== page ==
Chief sup­ports stiffer penal­ties


Austin American-Statesman - - THE SECOND FRONT - Alberto Martínez / AMER­I­CAN-STATES­MAN Con­tin­ued from Con­tact Clau­dia Grisales at 912-5933. Twit­ter: @cgrisales

We can’t sit back.”

Acevedo an­nounced the de­part­ment will con­duct a DWI “no-re­fusal” ini­tia­tive from 5 p.m. New Year’s Eve to 5 a.m. New Year’s Day. Un­der the no-re­fusal re­quire­ments, of­fi­cers can ob­tain blood search war­rants on peo­ple who refuse to give a breath or blood sam­ple as re­quired by law.

At least 32 of this year’s traf­fic deaths, or more than one-third, have been al­co­hol re­lated, po­lice said. They are still wait­ing for tox­i­col­ogy re­sults to de­ter­mine if 13 other cases also were.

Acevedo said his de­part­ment will look at de­vot­ing ad­di­tional over­time dol­lars next year to ded­i­cate more of­fi­cers solely to traf­fic en­force­ment, thereby boost­ing area pa­trols. Also, tick­ets, rather than warn­ings, will be more com­mon­place.

“One of the things we are telling our of­fi­cers is the nice guy giv­ing warn­ings is not work­ing,” he said. “They should is­sue that ci­ta­tion. Peo­ple are just not get­ting it. What changes be­hav­ior is that ticket.”

Acevedo said he’ll sup­port ef­forts to boost stiffer driver neg­li­gence penal­ties through lo­cal courts as well as new leg­is­la­tion when state law­mak­ers con­vene in Jan­uary.

For ex­am­ple, Acevedo and District At­tor­ney Rose­mary Lehm­berg are due to meet next month to ad­dress stiffer penal­ties for deadly neg­li­gence, as in cases of fail­ure to stop and ren­der aid.

Also in Jan­uary, Acevedo said, Austin po­lice of­fi­cials will gather with their coun­ter­parts in Travis, Wil­liamson and Hays coun­ties for a Cen­tral Texas “traf­fic sum­mit” in a joint ef­fort to fight traf­fic deaths. Such an ap­proach could lead to joint task forces to over­see and launch traf­fic safety ef­forts, he said.

“We are all do­ing more with less, so we need to bring that syn­ergy to­gether and come up with some mul­ti­juris­dic­tional task forces,” he said. “It’s all some­thing we have to take own­er­ship of.”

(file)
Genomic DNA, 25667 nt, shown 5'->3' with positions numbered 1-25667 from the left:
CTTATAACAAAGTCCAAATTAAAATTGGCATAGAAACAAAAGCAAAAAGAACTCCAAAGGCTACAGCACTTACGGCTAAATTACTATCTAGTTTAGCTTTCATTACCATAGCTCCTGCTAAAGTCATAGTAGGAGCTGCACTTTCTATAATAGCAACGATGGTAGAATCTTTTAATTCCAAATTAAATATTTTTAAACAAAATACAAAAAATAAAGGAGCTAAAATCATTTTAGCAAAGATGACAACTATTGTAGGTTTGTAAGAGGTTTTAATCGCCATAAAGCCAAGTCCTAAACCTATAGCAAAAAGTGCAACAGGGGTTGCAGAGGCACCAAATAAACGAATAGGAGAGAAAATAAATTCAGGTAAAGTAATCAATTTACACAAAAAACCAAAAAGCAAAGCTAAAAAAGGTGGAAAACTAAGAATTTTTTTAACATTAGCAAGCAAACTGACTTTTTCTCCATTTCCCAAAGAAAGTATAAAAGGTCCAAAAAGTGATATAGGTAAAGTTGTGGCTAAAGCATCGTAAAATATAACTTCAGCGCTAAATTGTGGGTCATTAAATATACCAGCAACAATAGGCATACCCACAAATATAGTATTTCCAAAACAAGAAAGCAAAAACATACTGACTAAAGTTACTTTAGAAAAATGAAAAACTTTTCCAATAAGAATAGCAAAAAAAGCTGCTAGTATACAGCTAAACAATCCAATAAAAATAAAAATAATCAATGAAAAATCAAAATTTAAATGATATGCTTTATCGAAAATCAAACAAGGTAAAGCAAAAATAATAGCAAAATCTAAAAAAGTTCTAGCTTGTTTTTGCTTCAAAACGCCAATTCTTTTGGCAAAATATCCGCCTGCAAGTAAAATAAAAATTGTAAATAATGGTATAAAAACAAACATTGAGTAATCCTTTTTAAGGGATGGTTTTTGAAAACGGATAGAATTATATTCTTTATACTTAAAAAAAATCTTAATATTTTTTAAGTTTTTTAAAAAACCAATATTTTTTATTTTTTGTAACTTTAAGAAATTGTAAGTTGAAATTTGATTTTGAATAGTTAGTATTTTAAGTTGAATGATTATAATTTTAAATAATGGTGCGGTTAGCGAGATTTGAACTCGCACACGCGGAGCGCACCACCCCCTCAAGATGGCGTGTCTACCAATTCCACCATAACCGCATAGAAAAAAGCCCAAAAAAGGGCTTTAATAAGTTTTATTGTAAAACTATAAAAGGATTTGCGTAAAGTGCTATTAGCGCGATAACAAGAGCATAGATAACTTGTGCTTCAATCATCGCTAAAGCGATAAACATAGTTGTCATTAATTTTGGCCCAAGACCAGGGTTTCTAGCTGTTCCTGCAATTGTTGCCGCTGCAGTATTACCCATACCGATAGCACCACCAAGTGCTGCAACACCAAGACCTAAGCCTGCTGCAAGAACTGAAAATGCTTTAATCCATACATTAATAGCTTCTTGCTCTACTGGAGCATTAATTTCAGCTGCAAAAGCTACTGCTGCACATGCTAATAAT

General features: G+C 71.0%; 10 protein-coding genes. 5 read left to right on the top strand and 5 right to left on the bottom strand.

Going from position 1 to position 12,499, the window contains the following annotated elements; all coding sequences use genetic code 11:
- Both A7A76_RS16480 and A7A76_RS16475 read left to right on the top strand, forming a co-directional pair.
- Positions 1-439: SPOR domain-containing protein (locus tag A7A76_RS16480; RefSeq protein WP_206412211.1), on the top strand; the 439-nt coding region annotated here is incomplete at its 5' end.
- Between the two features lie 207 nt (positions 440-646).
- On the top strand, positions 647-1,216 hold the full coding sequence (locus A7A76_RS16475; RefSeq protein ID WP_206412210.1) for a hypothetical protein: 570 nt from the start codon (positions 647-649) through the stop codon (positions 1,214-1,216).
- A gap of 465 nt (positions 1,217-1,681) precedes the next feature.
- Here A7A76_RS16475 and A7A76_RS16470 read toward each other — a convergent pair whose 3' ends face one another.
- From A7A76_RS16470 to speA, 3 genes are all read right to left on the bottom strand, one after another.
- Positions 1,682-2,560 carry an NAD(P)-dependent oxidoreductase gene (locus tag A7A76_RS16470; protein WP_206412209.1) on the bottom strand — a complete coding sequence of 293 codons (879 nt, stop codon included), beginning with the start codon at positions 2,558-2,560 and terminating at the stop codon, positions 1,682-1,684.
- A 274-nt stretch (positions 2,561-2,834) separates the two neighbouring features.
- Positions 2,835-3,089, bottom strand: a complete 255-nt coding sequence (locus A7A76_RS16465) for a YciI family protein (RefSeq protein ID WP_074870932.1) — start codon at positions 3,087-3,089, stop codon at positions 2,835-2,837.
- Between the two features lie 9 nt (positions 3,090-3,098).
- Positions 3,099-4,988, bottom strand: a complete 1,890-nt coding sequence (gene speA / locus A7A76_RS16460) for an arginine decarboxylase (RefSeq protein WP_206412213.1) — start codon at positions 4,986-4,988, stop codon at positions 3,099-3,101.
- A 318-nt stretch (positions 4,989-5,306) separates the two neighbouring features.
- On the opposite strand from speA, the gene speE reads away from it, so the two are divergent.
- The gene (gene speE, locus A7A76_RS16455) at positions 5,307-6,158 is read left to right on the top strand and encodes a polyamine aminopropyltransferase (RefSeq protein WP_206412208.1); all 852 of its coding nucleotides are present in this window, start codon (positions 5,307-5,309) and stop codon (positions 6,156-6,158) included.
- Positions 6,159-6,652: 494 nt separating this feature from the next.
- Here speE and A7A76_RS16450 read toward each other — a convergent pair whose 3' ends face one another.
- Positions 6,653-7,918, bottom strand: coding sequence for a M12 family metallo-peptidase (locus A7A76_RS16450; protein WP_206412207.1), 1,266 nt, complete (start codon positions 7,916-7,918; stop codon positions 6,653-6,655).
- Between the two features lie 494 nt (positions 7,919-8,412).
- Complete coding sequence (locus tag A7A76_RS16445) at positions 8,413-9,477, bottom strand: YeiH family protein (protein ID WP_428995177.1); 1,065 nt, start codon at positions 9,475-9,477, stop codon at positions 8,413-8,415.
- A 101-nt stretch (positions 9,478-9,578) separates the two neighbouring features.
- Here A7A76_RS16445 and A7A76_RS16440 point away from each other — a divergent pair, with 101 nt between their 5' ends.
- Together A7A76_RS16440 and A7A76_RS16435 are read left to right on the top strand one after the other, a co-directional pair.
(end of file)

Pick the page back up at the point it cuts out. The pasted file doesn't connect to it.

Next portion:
Acevedo said his de­part­ment also will likely re­in­sti­tute many of the traf­fic safety ini­tia­tives used this sum­mer.

In June, po­lice launched a three-pronged at­tack to slow the alarming rate of deadly en­coun­ters on Austin roads: un­der­tak­ing a zero-tol­er­ance pedes­trian safety pro­gram, boost­ing pa­trols on Sun­day nights — when one of ev­ery four traf­fic fa­tal­i­ties had oc­curred — and re­align­ing po­lice re­sources to high­risk ar­eas.

For ex­am­ple, Op­er­a­tion Sum­mer Sun­days re­sulted in 500 traf­fic stops, 92 drunken driv­ing ar­rests and zero traf­fic fa­tal­i­ties dur­ing the three-month pe­riod it was en­forced, po­lice said.

By Septem­ber, po­lice had lauded a de­cline in the rate of traf­fic fa­tal­i­ties, re­duc­ing ear­lier 2012 pro­jec­tions that the city would see 80 road­way deaths down to 74. How­ever, the pace soared again by Oc­to­ber, bring­ing the year’s to­tal to 77 as of Thurs­day.

That’s up from 53 such deaths seen at this time last year, a 45 per­cent in­crease.

Of­fi­cials in June also pre­dicted a record 36 fa­tal auto-pedes­trian crashes in 2012, but of­fi­cials later said the sum­mer ini­tia­tives had worked and were pro­ject­ing 31 au­to­pe­des­trian deaths.

With four days left in the year, Austin has seen 28 auto-pedes­trian fa­tal­i­ties, still mark­ing the dead­li­est year on record for pedes­tri­ans and cy­clists.

“Ev­ery sin­gle one (of th­ese crashes) is pre­ventable, and they are all caused by peo­ple mak­ing poor choices,” Acevedo said.

A me­mo­rial hon­ors Jeremy Barta at the en­trance to the prop­erty where he used to live. He was killed April 30 when a Metro­Rail train hit his car as he was pulling out of his drive­way.

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